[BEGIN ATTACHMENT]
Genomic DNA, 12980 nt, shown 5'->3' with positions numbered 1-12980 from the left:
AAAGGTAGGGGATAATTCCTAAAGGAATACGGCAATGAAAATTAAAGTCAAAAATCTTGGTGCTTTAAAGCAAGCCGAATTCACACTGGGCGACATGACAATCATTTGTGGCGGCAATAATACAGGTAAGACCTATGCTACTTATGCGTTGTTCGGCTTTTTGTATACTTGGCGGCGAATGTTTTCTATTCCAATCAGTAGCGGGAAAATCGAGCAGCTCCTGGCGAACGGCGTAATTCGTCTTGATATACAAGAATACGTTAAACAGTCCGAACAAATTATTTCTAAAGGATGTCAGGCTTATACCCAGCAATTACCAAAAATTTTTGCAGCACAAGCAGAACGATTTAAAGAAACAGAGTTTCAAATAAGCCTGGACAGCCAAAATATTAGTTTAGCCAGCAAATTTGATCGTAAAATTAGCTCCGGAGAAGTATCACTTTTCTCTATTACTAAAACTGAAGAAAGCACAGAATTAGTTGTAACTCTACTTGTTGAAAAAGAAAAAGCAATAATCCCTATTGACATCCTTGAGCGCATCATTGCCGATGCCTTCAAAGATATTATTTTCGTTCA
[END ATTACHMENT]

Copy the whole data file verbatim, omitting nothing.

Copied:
Genomic DNA, 12980 nt, shown 5'->3' with positions numbered 1-12980 from the left:
AAAGGTAGGGGATAATTCCTAAAGGAATACGGCAATGAAAATTAAAGTCAAAAATCTTGGTGCTTTAAAGCAAGCCGAATTCACACTGGGCGACATGACAATCATTTGTGGCGGCAATAATACAGGTAAGACCTATGCTACTTATGCGTTGTTCGGCTTTTTGTATACTTGGCGGCGAATGTTTTCTATTCCAATCAGTAGCGGGAAAATCGAGCAGCTCCTGGCGAACGGCGTAATTCGTCTTGATATACAAGAATACGTTAAACAGTCCGAACAAATTATTTCTAAAGGATGTCAGGCTTATACCCAGCAATTACCAAAAATTTTTGCAGCACAAGCAGAACGATTTAAAGAAACAGAGTTTCAAATAAGCCTGGACAGCCAAAATATTAGTTTAGCCAGCAAATTTGATCGTAAAATTAGCTCCGGAGAAGTATCACTTTTCTCTATTACTAAAACTGAAGAAAGCACAGAATTAGTTGTAACTCTACTTGTTGAAAAAGAAAAAGCAATAATCCCTATTGACATCCTTGAGCGCATCATTGCCGATGCCTTCAAAGATATTATTTTCGTTCA